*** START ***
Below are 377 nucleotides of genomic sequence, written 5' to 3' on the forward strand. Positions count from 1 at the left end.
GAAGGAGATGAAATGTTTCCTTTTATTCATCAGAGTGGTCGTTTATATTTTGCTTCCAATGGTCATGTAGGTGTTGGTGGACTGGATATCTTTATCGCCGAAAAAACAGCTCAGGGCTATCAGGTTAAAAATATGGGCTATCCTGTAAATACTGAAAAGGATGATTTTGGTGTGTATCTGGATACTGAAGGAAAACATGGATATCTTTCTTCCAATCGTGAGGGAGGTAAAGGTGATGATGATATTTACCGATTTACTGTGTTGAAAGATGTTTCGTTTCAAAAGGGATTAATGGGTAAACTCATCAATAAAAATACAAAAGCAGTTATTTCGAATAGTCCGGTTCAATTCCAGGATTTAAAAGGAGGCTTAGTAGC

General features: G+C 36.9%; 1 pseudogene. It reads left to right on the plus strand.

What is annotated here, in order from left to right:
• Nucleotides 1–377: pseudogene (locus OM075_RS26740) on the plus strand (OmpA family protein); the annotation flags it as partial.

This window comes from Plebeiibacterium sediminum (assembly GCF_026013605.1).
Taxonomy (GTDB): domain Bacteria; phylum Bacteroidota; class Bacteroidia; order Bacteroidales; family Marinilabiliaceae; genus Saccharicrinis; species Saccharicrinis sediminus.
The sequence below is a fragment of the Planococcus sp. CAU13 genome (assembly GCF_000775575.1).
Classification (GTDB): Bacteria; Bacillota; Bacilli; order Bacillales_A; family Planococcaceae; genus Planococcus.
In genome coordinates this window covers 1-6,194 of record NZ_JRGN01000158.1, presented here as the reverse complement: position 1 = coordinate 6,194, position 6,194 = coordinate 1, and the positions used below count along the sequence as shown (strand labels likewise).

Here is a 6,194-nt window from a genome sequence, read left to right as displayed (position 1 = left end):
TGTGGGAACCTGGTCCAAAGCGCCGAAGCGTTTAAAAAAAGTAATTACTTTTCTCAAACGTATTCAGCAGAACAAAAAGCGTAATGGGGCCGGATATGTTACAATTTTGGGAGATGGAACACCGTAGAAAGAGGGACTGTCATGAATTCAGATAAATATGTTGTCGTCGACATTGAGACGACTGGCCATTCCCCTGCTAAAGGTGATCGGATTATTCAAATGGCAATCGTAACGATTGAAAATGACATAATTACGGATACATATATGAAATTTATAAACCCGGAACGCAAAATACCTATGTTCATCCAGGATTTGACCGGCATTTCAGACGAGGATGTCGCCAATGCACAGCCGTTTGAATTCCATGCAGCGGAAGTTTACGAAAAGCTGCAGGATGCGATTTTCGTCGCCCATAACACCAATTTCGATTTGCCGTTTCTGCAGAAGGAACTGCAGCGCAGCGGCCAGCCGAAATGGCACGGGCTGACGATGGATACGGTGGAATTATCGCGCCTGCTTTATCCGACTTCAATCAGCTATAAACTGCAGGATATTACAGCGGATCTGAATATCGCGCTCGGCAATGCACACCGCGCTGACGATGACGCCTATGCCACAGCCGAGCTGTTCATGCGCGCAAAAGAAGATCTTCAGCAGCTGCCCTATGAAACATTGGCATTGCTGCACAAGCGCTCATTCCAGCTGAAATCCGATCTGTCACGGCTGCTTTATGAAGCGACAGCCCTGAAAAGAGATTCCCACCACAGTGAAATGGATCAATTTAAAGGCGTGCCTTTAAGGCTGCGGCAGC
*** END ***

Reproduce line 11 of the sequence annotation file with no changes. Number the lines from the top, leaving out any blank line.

Here is a 6,194-nt window from a genome sequence, read left to right as displayed (position 1 = left end):